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Arizona’s loss to Oklahoma State another example of failing to compete

Arizona's Mohammed Usman pressures Oklahoma State quarterback Brandon Weeden in the first half. Photo by Brett Deering/Getty Images

The year has changed. The results haven’t.

Arizona lost its sixth consecutive game to a team from the Football Bowl Subdivision on Thursday night — dropping a 37-14 decision at Oklahoma State — and it did so in ways that bring to mind the disastrous second half of last season.

Sloppy. Uninspiring. Frustrating.

“That was a tough night in a lot of ways,” coach Mike Stoops said in his postgame news conference Thursday night from Stillwater, Okla.

“Oklahoma State … I think they’re a much better team, a more complete team, this year than they were a year ago. We knew we were really going to have to play well tonight.”

Committing 11 penalties, losing a fumble at the OSU 32, turning the ball over on downs at the 5, letting the Cowboys convert their first five third-down attempts en route to a 21-0 lead, getting beat on a momentum-turning fake punt in the third quarter … well, none of that was the “playing well” Arizona needed to make some sort of game out of it.

“You can’t be successful every week if you’re making mistakes like that. We can’t. Some teams can, but we’re not capable of that,” said quarterback Nick Foles.

“We’ve got to be a lot better than that. We’ve got to be a lot more disciplined. We’ll work on it. We’ll get it right.”

Until they do, the Wildcats, as currently constructed, aren’t equipped to handle teams that are really, really good.

Last season, the Cats weren’t competitive against 10th-ranked Stanford (42-17), got blown away in the second half at top-ranked Oregon (48-29) and rolled over early in the Alamo Bowl against 16th-ranked Oklahoma State (36-10).

That’s a lot of points (163) and yards allowed (1,965) in those four games against ranked teams … and a bunch of instances in which Arizona’s offensive inconsistencies contributed to the lopsided finals.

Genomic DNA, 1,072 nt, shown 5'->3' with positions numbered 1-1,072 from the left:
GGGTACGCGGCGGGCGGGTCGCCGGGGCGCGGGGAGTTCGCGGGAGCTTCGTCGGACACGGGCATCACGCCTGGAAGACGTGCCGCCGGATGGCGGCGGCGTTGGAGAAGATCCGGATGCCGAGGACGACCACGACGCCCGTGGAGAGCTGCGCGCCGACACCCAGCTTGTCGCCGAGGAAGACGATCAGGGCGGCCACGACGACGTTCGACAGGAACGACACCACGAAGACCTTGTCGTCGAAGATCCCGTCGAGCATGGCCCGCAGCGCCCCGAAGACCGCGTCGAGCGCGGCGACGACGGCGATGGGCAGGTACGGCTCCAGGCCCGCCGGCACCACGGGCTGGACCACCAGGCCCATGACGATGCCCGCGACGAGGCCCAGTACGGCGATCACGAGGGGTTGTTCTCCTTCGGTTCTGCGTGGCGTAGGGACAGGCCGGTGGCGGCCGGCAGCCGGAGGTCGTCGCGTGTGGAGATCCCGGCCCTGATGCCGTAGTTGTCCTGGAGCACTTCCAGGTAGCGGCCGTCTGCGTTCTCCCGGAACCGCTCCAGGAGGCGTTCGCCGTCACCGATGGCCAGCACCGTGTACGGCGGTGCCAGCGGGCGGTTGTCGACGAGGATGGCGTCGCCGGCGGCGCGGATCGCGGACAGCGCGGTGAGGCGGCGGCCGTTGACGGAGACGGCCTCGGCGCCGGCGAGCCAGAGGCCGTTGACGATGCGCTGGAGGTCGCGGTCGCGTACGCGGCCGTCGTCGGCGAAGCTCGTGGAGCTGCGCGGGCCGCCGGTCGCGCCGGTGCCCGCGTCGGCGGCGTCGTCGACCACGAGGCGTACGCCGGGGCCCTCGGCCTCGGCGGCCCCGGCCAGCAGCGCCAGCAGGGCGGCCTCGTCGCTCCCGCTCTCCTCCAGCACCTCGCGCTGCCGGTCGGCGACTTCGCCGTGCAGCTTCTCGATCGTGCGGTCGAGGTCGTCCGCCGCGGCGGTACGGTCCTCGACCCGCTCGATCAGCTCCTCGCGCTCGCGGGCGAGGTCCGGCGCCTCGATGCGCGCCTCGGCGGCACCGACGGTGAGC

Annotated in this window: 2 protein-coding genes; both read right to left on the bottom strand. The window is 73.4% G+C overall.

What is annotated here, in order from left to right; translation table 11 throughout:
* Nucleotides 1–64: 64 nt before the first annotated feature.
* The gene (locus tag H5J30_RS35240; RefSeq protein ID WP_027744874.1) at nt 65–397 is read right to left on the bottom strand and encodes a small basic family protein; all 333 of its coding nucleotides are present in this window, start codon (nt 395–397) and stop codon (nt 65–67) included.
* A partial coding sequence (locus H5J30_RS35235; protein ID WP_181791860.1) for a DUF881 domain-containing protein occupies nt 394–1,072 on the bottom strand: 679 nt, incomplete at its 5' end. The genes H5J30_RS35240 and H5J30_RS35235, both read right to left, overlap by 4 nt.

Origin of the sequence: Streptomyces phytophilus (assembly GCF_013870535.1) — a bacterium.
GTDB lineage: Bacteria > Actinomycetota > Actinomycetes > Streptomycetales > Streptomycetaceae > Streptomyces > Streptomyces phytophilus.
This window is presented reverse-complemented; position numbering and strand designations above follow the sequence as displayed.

Arizona fell behind 21-0 on Thursday night, and then held Oklahoma State without points for five consecutive possessions. But the Wildcats were coughing and sputtering on offense, too, managing to trim the deficit to only 21-7, never able to raise the threat level to a code red.

And, so, another loss.

There are plenty of teams that, given Arizona’s schedule, would also have fallen to Stanford, Oregon and twice to Oklahoma State since the middle of last season. But it’s just not the losses that are accumulating, it’s the point differential.

Making the Wildcats competitive again was one of the things that Stoops accomplished in his rebuilding of Arizona. The Wildcats recently had a stretch of 31 games in which they went 19-12 and never lost by more than 10 points — basically, able to hang with anybody.

Then came the Holiday Bowl no-show against Nebraska … and then the four lopsided losses in the past half season or so.

Painfully for a former Oklahoma Sooner, Stoops was able to look across the field at Thursday night and see that he wants what Oklahoma State has.

“That’s a big, physical team, and you can tell they’ve made the step,” Stoops said. “They’re not a good program; they’re turning into a great one.”

Arizona is still waiting.


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Game blog: Running game is ‘our nemesis,’ Stoops says

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